Divers searching the Costa Concordia which has been in the sea for 20 months have come across more remains, thought to be human. Divers working the area where the Costa Concordia is being recovered have come across what they believe to be human remains from the sea off Tuscany where the cruise liner sank last year. The latest discovery was announced by Franco Gabrielli, the head of Italy’s civil protection agency, the organisation in charge of the wreck.
Mr Gabrielli announced last week that, in what was described as “almost a miracle”, human remains had been found following the refloating of the 114,500-ton vessel.
In total thirty-two people died when the ship capsized after striking rocks close to the island of Giglop, in January last year. The number was confirmed after the bodies of 30 victimes were found, however the bodies of an Indian man and an Italian woman were not found.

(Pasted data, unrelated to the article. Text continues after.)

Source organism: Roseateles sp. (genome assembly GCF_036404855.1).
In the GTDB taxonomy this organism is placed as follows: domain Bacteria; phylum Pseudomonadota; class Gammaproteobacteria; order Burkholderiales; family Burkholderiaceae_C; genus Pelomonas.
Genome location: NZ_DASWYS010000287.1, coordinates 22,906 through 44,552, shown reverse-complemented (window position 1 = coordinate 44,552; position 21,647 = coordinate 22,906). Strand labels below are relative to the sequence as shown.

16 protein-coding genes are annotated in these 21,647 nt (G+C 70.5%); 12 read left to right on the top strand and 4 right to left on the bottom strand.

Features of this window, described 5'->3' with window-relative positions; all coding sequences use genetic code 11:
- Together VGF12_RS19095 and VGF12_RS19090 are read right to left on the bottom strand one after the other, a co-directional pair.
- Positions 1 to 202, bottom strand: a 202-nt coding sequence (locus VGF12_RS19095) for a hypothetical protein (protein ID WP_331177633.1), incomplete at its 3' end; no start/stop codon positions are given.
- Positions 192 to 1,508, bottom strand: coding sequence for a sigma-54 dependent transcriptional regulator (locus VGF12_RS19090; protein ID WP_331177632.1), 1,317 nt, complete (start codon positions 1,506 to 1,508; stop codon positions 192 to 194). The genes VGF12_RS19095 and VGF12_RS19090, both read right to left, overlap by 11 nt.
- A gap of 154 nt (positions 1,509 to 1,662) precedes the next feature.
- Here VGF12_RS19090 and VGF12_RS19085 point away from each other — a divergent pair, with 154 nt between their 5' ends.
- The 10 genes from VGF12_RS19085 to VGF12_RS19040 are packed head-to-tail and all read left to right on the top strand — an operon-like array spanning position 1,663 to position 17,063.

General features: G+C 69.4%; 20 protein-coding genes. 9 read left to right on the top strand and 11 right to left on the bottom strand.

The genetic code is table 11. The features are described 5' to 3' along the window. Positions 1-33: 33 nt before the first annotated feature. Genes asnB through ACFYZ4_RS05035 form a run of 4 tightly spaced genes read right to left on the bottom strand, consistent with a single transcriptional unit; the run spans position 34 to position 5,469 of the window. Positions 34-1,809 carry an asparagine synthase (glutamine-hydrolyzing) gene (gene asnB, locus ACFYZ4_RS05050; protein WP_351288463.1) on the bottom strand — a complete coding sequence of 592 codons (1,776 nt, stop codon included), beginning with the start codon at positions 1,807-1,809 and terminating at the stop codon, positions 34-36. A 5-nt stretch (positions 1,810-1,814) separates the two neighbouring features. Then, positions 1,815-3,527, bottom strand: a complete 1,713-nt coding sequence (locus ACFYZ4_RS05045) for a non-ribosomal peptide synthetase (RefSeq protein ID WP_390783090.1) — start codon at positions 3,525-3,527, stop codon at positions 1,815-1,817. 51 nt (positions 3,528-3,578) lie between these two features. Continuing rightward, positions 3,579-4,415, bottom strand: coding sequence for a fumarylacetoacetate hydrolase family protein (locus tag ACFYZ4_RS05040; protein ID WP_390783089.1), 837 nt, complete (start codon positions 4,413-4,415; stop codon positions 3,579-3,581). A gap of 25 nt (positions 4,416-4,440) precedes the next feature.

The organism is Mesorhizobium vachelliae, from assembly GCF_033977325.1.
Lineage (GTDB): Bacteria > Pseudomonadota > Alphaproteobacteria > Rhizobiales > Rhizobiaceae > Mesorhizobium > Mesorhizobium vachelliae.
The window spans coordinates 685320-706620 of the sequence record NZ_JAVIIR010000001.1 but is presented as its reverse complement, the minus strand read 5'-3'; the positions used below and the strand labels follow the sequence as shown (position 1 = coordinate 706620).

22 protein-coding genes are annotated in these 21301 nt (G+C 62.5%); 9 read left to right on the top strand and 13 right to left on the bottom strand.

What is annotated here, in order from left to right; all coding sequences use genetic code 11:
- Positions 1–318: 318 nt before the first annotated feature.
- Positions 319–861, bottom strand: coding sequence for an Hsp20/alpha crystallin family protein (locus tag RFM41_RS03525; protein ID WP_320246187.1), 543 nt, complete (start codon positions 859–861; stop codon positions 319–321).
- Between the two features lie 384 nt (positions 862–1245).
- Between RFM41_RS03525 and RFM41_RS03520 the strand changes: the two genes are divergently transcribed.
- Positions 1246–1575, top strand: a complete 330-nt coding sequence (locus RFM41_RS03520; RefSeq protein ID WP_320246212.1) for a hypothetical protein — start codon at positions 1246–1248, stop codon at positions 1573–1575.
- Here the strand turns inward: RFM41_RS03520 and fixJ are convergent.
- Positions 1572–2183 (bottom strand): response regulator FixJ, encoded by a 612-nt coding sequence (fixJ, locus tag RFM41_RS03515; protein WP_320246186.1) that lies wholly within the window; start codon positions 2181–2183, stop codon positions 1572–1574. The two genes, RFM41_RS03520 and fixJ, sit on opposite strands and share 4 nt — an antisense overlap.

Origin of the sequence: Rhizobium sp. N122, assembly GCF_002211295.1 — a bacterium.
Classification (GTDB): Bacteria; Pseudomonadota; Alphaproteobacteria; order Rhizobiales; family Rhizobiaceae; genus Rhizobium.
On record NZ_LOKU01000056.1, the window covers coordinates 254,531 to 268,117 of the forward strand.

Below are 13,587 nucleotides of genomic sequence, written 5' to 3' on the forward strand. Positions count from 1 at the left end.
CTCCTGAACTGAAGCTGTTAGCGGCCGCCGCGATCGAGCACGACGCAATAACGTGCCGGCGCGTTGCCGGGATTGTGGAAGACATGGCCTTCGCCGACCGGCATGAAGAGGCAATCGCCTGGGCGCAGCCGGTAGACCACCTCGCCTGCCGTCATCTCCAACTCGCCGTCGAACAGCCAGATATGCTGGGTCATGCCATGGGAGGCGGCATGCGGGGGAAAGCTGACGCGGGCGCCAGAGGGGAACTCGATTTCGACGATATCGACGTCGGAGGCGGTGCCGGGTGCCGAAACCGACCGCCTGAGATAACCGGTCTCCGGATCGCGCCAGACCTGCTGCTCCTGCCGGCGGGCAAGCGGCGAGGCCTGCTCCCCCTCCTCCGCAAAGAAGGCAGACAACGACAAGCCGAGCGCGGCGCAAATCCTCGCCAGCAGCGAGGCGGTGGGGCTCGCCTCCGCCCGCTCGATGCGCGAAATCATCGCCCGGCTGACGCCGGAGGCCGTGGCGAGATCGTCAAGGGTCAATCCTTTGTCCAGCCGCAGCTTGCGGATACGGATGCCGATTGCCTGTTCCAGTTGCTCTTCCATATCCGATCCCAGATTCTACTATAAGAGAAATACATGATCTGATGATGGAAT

Experts are planning to go inside the ship to retrieve some of the Concordia’s computers, to try to discover why backup generators and other equipment failed to work immediately after the collision.
Just over two weeks ago the ship was hauled upright, which was the result of a long and complicated salvage operation.
It is due to be towed away from the Mediterranean holiday island, probably by next spring, and eventually broken up for scrap.
The Concordia’s captain, Francesco Schettino, is on trial for alleged manslaughter, causing the shipwreck and abandoning ship during a confused and delayed evacuation.